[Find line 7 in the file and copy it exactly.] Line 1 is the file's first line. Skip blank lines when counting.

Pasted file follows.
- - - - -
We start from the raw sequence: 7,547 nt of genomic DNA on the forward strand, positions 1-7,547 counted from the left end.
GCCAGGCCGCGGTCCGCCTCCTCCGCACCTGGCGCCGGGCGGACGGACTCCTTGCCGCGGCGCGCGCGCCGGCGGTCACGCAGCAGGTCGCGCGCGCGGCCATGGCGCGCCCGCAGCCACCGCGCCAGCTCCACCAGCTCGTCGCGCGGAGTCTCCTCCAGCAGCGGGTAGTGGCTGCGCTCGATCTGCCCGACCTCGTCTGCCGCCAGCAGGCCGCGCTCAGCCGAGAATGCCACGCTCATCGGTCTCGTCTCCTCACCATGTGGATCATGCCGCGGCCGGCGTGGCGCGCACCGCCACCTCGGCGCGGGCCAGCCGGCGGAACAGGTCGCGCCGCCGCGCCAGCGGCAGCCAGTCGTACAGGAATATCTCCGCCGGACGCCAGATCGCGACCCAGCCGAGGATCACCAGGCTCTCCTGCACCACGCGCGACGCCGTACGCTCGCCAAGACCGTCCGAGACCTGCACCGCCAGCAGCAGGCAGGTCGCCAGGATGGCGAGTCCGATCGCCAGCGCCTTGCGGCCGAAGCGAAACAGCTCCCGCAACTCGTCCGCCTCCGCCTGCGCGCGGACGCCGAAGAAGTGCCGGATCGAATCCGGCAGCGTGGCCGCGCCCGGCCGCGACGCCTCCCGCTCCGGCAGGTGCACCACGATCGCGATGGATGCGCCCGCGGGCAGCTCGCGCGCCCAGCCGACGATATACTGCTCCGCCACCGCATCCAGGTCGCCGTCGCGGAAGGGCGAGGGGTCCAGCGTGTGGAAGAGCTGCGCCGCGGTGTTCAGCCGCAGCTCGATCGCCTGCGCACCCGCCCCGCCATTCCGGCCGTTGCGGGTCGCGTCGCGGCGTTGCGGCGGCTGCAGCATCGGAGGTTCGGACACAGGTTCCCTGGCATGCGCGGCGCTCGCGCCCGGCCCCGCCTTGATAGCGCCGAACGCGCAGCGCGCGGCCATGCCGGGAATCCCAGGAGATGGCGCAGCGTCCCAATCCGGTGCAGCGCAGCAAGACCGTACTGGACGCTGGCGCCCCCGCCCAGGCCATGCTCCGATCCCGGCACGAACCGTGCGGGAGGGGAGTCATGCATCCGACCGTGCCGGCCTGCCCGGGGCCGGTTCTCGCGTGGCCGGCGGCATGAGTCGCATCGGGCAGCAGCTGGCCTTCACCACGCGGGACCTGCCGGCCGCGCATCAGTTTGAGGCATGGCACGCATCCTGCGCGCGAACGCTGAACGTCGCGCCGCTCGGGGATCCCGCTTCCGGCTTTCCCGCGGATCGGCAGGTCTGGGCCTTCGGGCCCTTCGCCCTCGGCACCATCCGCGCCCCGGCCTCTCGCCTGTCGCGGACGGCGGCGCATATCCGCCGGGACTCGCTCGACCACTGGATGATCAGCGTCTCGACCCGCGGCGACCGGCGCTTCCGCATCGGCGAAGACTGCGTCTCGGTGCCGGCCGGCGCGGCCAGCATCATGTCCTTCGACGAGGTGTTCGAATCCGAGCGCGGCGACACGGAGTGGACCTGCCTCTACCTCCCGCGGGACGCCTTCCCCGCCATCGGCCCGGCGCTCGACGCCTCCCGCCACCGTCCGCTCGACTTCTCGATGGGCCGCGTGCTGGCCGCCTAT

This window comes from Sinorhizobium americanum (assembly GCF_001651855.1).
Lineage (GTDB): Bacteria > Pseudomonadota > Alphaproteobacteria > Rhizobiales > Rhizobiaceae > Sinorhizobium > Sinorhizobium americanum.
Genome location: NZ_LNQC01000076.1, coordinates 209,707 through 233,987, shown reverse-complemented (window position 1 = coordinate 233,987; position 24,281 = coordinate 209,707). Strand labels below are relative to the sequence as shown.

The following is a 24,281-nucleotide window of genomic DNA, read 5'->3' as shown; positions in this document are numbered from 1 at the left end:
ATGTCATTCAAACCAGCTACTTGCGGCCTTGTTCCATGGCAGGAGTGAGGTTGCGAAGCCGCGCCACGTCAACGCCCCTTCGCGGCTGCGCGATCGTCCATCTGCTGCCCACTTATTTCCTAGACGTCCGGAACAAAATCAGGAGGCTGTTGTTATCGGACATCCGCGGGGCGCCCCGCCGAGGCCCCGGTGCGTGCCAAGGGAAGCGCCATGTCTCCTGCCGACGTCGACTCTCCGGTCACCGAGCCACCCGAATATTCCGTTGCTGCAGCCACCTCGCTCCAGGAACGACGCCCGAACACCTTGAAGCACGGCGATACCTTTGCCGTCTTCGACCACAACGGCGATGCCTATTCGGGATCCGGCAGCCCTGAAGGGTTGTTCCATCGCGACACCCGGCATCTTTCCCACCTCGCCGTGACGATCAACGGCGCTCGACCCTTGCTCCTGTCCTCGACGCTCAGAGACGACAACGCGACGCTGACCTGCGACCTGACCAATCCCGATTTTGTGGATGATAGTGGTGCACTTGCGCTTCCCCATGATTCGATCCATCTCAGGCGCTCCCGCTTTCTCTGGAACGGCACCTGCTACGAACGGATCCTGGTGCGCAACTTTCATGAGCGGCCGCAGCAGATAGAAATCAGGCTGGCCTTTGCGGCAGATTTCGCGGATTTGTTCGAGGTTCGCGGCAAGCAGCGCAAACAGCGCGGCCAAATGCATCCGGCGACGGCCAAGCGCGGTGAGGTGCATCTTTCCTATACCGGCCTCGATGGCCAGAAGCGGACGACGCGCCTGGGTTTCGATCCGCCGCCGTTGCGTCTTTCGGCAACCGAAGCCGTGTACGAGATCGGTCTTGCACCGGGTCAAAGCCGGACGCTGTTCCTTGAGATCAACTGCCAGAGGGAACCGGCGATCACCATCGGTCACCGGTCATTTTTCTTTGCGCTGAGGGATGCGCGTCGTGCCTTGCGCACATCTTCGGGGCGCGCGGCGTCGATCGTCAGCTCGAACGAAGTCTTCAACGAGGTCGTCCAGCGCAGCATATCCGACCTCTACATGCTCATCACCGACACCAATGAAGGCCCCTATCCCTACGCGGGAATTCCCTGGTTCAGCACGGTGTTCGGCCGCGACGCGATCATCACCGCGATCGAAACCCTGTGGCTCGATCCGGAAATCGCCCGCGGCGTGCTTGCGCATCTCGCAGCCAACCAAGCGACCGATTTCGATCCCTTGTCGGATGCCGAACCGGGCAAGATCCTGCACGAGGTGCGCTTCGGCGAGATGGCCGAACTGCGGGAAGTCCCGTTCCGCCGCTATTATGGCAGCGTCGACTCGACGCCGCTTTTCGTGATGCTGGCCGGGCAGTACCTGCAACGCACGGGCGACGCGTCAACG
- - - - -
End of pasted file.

ATGTCATTCAAACCAGCTACTTGCGGCCTTGTTCCATGGCAGGAGTGAGGTTGCGAAGCCGCGCCACGTCAACGCCCCTTCGCGGCTGCGCGATCGTCCATCTGCTGCCCACTTATTTCCTAGACGTCCGGAACAAAATCAGGAGGCTGTTGTTATCGGACATCCGCGGGGCGCCCCGCCGAGGCCCCGGTGCGTGCCAAGGGAAGCGCCATGTCTCCTGCCGACGTCGACTCTCCGGTCACCGAGCCACCCGAATATTCCGTTGCTGCAGCCACCTCGCTCCAGGAACGACGCCCGAACACCTTGAAGCACGGCGATACCTTTGCCGTCTTCGACCACAACGGCGATGCCTATTCGGGATCCGGCAGCCCTGAAGGGTTGTTCCATCGCGACACCCGGCATCTTTCCCACCTCGCCGTGACGATCAACGGCGCTCGACCCTTGCTCCTGTCCTCGACGCTCAGAGACGACAACGCGACGCTGACCTGCGACCTGACCAATCCCGATTTTGTGGATGATAGTGGTGCACTTGCGCTTCCCCATGATTCGATCCATCTCAGGCGCTCCCGCTTTCTCTGGAACGGCACCTGCTACGAACGGATCCTGGTGCGCAACTTTCATGAGCGGCCGCAGCAGATAGAAATCAGGCTGGCCTTTGCGGCAGATTTCGCGGATTTGTTCGAGGTTCGCGGCAAGCAGCGCAAACAGCGCGGCCAAATGCATCCGGCGACGGCCAAGCGCGGTGAGGTGCATCTTTCCTATACCGGCCTCGATGGCCAGAAGCGGACGACGCGCCTGGGTTTCGATCCGCCGCCGTTGCGTCTTTCGGCAACCGAAGCCGTGTACGAGATCGGTCTTGCACCGGGTCAAAGCCGGACGCTGTTCCTTGAGATCAACTGCCAGAGGGAACCGGCGATCACCATCGGTCACCGGTCATTTTTCTTTGCGCTGAGGGATGCGCGTCGTGCCTTGCGCACATCTTCGGGGCGCGCGGCGTCGATCGTCAGCTCGAACGAAGTCTTCAACGAGGTCGTCCAGCGCAGCATATCCGACCTCTACATGCTCATCACCGACACCAATGAAGGCCCCTATCCCTACGCGGGAATTCCCTGGTTCAGCACGGTGTTCGGCCGCGACGCGATCATCACCGCGATCGAAACCCTGTGGCTCGATCCGGAAATCGCCCGCGGCGTGCTTGCGCATCTCGCAGCCAACCAAGCGACCGATTTCGATCCCTTGTCGGATGCCGAACCGGGCAAGATCCTGCACGAGGTGCGCTTCGGCGAGATGGCCGAACTGCGGGAAGTCCCGTTCCGCCGCTATTATGGCAGCGTCGACTCGACGCCGCTTTTCGTGATGCTGGCCGGGCAGTACCTGCAACGCACGGGCGACGCGTCAACG